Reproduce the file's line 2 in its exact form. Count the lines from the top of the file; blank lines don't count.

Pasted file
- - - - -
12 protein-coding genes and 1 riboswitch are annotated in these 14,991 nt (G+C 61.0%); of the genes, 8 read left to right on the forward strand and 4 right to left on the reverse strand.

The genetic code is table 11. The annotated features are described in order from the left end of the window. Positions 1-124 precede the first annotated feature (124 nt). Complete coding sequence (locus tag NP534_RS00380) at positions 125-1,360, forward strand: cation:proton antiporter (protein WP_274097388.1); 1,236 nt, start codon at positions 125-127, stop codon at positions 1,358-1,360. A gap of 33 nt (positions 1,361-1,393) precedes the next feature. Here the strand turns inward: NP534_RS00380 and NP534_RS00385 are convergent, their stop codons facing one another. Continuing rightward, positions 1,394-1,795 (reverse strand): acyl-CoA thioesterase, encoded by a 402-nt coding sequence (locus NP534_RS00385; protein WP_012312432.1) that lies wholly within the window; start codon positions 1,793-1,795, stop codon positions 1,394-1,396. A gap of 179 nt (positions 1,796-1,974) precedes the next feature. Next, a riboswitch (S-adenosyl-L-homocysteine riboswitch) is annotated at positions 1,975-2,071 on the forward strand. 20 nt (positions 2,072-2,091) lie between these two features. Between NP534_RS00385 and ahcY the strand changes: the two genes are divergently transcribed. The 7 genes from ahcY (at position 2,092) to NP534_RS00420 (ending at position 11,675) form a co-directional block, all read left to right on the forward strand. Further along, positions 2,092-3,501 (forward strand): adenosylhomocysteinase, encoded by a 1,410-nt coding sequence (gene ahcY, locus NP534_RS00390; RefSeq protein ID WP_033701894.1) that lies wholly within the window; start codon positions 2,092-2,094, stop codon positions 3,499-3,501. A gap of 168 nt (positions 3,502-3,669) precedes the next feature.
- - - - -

The genetic code is table 11. The annotated features are described in order from the left end of the window. Positions 1-124 precede the first annotated feature (124 nt). Complete coding sequence (locus tag NP534_RS00380) at positions 125-1,360, forward strand: cation:proton antiporter (protein WP_274097388.1); 1,236 nt, start codon at positions 125-127, stop codon at positions 1,358-1,360. A gap of 33 nt (positions 1,361-1,393) precedes the next feature. Here the strand turns inward: NP534_RS00380 and NP534_RS00385 are convergent, their stop codons facing one another. Continuing rightward, positions 1,394-1,795 (reverse strand): acyl-CoA thioesterase, encoded by a 402-nt coding sequence (locus NP534_RS00385; protein WP_012312432.1) that lies wholly within the window; start codon positions 1,793-1,795, stop codon positions 1,394-1,396. A gap of 179 nt (positions 1,796-1,974) precedes the next feature. Next, a riboswitch (S-adenosyl-L-homocysteine riboswitch) is annotated at positions 1,975-2,071 on the forward strand. 20 nt (positions 2,072-2,091) lie between these two features. Between NP534_RS00385 and ahcY the strand changes: the two genes are divergently transcribed. The 7 genes from ahcY (at position 2,092) to NP534_RS00420 (ending at position 11,675) form a co-directional block, all read left to right on the forward strand. Further along, positions 2,092-3,501 (forward strand): adenosylhomocysteinase, encoded by a 1,410-nt coding sequence (gene ahcY, locus NP534_RS00390; RefSeq protein ID WP_033701894.1) that lies wholly within the window; start codon positions 2,092-2,094, stop codon positions 3,499-3,501. A gap of 168 nt (positions 3,502-3,669) precedes the next feature.